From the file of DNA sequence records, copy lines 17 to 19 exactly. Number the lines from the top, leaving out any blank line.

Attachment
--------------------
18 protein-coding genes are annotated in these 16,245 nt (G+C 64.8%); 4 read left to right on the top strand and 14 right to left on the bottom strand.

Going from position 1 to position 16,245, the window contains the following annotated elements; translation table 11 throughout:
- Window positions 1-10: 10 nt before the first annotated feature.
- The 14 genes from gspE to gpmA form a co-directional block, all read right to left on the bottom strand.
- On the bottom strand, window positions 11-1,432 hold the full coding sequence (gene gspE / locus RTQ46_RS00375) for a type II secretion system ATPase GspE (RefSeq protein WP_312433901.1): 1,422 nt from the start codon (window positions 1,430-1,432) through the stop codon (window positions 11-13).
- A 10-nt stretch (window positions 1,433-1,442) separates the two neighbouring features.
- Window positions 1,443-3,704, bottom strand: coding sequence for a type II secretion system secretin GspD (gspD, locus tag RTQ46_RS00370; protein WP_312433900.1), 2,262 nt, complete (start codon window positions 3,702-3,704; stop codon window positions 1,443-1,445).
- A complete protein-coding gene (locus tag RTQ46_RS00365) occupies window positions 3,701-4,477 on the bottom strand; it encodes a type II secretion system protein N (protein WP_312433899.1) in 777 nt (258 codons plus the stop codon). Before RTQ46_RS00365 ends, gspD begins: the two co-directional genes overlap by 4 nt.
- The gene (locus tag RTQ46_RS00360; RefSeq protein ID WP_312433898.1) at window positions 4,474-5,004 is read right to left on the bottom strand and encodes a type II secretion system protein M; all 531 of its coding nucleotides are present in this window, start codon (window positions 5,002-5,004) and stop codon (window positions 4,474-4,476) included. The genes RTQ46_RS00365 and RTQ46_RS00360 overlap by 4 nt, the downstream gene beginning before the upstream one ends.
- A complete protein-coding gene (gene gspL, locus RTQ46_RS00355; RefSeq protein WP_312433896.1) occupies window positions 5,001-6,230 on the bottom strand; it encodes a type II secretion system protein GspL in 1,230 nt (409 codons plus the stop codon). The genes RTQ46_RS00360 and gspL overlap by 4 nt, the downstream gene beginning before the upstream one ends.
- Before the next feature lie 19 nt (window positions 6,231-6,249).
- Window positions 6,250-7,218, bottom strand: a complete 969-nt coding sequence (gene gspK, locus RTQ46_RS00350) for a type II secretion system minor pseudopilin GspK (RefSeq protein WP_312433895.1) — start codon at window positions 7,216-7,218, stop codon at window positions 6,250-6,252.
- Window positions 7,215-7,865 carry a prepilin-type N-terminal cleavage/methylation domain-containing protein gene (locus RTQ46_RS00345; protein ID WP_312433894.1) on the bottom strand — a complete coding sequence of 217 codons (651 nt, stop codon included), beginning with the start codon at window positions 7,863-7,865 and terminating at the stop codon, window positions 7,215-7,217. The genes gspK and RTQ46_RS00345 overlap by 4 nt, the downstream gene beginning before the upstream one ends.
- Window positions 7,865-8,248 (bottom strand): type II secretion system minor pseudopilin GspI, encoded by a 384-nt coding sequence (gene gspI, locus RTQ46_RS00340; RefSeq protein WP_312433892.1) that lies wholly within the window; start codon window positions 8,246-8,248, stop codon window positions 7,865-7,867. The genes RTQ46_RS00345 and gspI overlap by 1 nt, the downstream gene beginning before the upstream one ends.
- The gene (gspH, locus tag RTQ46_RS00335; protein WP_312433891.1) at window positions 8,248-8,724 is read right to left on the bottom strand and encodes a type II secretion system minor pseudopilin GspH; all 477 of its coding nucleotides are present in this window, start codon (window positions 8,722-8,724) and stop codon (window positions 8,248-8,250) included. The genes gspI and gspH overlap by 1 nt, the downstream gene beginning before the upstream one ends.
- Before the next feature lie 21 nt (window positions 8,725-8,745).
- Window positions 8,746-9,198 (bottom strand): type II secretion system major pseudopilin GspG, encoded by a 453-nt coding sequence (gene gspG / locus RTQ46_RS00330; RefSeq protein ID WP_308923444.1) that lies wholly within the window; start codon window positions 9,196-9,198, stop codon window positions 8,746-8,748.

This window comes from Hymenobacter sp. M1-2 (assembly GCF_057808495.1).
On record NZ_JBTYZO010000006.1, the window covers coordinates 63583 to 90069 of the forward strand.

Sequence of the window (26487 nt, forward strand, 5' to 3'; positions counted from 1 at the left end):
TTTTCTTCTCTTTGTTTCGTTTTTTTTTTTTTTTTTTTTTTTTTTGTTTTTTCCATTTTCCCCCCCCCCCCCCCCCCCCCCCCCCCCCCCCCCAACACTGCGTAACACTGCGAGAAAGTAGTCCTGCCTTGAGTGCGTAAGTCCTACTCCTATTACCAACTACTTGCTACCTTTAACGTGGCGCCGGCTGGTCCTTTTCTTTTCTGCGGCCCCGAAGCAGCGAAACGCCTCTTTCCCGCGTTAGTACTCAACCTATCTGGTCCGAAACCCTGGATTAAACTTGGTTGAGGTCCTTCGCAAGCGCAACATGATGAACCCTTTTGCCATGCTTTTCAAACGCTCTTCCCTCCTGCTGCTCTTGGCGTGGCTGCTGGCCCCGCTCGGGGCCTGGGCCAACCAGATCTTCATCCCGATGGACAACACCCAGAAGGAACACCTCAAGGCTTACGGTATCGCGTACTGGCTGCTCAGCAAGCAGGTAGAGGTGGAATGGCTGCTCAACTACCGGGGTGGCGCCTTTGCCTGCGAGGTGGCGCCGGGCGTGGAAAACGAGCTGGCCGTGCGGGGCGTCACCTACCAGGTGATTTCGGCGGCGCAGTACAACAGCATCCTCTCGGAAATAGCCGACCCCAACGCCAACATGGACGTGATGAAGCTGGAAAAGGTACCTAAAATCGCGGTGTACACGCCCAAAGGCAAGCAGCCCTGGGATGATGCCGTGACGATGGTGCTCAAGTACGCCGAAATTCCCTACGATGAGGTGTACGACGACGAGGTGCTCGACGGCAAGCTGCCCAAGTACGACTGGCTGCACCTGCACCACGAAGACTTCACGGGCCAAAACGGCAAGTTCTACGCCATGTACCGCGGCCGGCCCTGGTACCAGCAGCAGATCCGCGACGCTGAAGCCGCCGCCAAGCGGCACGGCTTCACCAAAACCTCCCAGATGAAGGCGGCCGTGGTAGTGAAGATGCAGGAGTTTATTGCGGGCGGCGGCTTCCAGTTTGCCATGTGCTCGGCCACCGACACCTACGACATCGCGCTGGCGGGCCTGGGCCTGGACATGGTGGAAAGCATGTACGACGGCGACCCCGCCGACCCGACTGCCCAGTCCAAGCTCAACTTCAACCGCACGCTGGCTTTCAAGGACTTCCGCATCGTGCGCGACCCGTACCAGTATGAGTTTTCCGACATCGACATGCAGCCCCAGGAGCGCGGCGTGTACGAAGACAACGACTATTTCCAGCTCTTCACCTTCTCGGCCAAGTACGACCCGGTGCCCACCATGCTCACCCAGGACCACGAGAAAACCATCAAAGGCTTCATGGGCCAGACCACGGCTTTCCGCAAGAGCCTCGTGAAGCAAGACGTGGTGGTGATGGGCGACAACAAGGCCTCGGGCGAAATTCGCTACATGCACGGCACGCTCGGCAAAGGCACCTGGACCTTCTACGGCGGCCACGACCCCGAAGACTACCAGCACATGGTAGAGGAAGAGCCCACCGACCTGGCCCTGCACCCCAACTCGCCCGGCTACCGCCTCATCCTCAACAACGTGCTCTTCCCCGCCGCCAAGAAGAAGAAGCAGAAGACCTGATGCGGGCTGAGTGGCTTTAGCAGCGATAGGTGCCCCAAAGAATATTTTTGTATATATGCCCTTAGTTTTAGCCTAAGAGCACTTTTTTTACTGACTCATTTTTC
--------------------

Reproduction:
- Window positions 8,746-9,198 (bottom strand): type II secretion system major pseudopilin GspG, encoded by a 453-nt coding sequence (gene gspG / locus RTQ46_RS00330; RefSeq protein ID WP_308923444.1) that lies wholly within the window; start codon window positions 9,196-9,198, stop codon window positions 8,746-8,748.

This window comes from Hymenobacter sp. M1-2 (assembly GCF_057808495.1).
On record NZ_JBTYZO010000006.1, the window covers coordinates 63583 to 90069 of the forward strand.